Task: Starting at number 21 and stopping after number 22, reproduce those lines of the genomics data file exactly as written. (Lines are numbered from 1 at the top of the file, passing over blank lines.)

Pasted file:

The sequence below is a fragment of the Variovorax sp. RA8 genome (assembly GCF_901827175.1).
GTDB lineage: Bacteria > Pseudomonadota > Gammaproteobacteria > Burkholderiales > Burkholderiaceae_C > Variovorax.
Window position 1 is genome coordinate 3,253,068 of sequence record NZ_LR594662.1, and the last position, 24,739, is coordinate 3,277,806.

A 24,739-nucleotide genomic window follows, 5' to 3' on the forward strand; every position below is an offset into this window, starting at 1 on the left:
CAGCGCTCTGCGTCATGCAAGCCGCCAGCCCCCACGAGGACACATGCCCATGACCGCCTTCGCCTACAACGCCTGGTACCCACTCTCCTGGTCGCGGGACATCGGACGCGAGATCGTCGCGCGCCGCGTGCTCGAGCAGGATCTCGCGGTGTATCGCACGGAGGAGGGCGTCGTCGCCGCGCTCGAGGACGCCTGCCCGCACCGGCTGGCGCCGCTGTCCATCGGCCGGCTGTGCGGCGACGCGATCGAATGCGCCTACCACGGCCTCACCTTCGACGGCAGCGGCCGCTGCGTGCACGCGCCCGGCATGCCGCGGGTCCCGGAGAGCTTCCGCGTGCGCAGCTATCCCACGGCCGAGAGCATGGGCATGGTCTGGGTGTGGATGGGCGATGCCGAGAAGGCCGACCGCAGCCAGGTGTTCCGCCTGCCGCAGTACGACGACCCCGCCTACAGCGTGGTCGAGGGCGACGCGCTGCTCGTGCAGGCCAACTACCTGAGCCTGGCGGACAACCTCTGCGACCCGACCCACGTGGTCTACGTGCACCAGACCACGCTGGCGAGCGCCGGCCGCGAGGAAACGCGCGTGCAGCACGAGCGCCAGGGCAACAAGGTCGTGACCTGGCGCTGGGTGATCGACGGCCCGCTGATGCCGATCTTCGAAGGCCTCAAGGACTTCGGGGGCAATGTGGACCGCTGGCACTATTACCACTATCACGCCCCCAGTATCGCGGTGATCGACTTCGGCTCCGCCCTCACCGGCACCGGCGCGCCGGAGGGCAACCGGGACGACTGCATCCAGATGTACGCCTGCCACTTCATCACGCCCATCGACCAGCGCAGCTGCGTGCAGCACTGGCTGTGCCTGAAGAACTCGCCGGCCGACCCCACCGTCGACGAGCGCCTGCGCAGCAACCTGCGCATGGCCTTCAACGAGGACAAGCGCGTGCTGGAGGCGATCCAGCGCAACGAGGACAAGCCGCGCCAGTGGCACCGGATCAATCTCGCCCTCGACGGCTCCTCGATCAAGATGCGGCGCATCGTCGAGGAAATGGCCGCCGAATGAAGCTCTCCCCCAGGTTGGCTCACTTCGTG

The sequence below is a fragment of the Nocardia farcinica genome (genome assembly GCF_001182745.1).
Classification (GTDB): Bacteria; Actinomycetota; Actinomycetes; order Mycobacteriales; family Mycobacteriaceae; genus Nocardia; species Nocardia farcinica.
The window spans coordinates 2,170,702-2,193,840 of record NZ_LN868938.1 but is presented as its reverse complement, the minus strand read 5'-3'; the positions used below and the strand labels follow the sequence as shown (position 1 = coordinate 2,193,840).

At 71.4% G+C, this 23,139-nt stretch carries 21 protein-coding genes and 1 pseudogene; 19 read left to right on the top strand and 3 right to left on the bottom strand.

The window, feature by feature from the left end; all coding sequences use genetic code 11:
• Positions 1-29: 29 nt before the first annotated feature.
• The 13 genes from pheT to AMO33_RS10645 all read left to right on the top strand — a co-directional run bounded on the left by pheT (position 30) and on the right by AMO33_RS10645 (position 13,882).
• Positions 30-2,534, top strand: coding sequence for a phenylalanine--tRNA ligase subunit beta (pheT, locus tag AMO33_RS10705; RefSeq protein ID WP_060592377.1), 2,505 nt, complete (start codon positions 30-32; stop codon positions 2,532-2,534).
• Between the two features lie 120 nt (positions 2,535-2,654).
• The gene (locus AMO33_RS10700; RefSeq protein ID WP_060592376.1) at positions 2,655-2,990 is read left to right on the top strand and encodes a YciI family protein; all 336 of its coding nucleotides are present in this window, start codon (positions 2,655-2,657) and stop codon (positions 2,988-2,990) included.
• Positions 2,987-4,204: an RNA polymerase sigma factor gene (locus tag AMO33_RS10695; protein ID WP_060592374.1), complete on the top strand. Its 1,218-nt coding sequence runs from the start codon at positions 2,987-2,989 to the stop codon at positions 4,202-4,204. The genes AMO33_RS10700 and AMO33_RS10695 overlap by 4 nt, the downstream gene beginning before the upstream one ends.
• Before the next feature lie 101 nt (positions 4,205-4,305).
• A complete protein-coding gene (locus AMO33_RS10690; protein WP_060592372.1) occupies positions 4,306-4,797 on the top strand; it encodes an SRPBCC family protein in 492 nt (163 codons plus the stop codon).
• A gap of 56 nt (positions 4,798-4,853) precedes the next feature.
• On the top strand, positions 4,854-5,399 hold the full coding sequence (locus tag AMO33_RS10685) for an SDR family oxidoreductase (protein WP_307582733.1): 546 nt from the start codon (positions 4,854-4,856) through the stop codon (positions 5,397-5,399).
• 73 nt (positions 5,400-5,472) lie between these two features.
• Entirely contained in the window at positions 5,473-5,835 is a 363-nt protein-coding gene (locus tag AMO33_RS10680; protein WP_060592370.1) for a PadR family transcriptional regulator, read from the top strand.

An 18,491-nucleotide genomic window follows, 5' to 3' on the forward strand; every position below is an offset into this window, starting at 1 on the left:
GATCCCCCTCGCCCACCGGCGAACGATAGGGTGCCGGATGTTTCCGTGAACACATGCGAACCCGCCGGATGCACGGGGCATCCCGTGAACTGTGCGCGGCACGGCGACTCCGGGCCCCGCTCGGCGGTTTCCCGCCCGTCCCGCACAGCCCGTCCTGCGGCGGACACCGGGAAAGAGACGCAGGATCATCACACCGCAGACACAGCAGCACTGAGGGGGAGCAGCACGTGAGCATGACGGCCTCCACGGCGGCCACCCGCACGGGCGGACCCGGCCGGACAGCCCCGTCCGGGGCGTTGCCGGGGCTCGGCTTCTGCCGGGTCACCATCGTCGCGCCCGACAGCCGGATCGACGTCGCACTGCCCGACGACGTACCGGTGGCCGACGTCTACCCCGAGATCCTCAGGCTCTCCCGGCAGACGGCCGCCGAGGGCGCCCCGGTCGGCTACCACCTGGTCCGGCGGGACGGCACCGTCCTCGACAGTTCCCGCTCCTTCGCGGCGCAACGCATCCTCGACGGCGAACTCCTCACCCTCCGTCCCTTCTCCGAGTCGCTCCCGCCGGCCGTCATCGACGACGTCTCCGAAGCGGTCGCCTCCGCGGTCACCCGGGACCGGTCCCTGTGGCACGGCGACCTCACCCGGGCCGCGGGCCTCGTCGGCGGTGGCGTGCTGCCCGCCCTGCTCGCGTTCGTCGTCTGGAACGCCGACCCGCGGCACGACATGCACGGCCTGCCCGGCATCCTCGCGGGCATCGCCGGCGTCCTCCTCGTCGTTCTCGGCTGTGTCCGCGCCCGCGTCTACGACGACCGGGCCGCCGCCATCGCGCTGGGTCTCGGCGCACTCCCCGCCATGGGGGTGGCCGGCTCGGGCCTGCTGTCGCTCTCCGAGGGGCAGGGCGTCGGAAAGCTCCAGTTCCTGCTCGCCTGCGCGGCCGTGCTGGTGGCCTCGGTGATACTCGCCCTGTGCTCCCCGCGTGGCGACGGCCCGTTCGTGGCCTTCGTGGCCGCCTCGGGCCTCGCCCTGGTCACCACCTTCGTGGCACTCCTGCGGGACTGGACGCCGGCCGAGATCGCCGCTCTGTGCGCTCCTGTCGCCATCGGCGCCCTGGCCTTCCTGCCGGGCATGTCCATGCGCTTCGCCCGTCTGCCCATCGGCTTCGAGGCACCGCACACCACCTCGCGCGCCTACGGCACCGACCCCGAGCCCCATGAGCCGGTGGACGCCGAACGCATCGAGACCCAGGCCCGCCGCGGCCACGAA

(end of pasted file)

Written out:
• 73 nt (positions 5,400-5,472) lie between these two features.
• Entirely contained in the window at positions 5,473-5,835 is a 363-nt protein-coding gene (locus tag AMO33_RS10680; protein WP_060592370.1) for a PadR family transcriptional regulator, read from the top strand.